However, not all crime is conducted directly online. Some people are tricked into giving away details over the phone or are told to use their banking app to transfer money into a safe account. This multi-channel approach means that at every touchpoint, an organization must be aware that their customers could be at risk; they need to put systems and processes in place to mitigate cybercrime.
According to a report by McAfee, the European economy is one of the worst affected areas in the world. The statistics suggest that 0.84% of Europe’s GDP is affected. Looking at the UK specifically, it is estimated that the cost of cyber-crime to the UK economy is £27bn – and it is growing.
GDPR and Customer Data Breaches
One of the latest and most high-profile risks that have come to people’s attention over the past 18 months are customer data breaches. Customers are increasingly aware that organizations hold a lot of their personal data and they want to be sure that it is safe. The General Data Protection Regulation was brought into place to ensure that organizations are acting responsibly when it comes to processing and storing customer data.
The financial impact of not following these guidelines, or for not having the correct systems in place, has been significant. Just months after the new regulation came into place, British Airways were one of the first companies to fall foul when 500,000 pieces of customer data were stolen, which resulted in them receiving a £183m fine.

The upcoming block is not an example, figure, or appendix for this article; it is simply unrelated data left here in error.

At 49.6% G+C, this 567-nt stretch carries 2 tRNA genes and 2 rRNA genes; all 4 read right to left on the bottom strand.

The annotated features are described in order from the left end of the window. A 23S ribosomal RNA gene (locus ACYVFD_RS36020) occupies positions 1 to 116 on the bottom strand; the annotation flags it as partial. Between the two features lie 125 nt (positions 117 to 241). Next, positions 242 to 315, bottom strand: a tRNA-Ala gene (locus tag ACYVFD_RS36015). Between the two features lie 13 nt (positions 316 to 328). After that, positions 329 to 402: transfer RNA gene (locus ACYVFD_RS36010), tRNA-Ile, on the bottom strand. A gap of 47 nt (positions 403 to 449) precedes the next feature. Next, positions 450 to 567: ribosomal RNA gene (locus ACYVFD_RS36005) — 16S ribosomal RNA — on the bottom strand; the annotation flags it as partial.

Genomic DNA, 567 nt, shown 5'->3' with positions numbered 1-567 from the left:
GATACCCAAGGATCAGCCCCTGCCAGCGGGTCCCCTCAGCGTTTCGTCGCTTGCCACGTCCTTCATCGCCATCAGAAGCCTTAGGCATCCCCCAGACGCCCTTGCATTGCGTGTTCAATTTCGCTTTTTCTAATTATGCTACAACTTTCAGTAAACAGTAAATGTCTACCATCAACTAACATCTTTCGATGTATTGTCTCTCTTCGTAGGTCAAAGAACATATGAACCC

The Financial Fallout of Cyber Crime
Before any cyber-crime has taken place, there is a significant cost to businesses that need to purchase software, implement new processes and training, and even employ new cybersecurity teams to deal with threats. For global organizations, there may also be a need to hire consultants to advise on what they need to do to keep themselves and their customers safe.
One of the consequences of cybercrime that will affect every business is the direct costs. This could be money lost by the business or by consumers. It could also be the loss of reputation to a brand. If a bank suffers a cyberattack and customers lose money, they are likely to lose confidence, which can have a huge knock-on impact on business performance and profits.
Following on from an attack, there may also be payments that need to be made. On top of losing money in an attack a business, may also need to pay out compensation, fines, and legal costs. Depending on the type and severity of the attack and the data that was lost, this can amount to millions of pounds, as demonstrated by the British Airways case.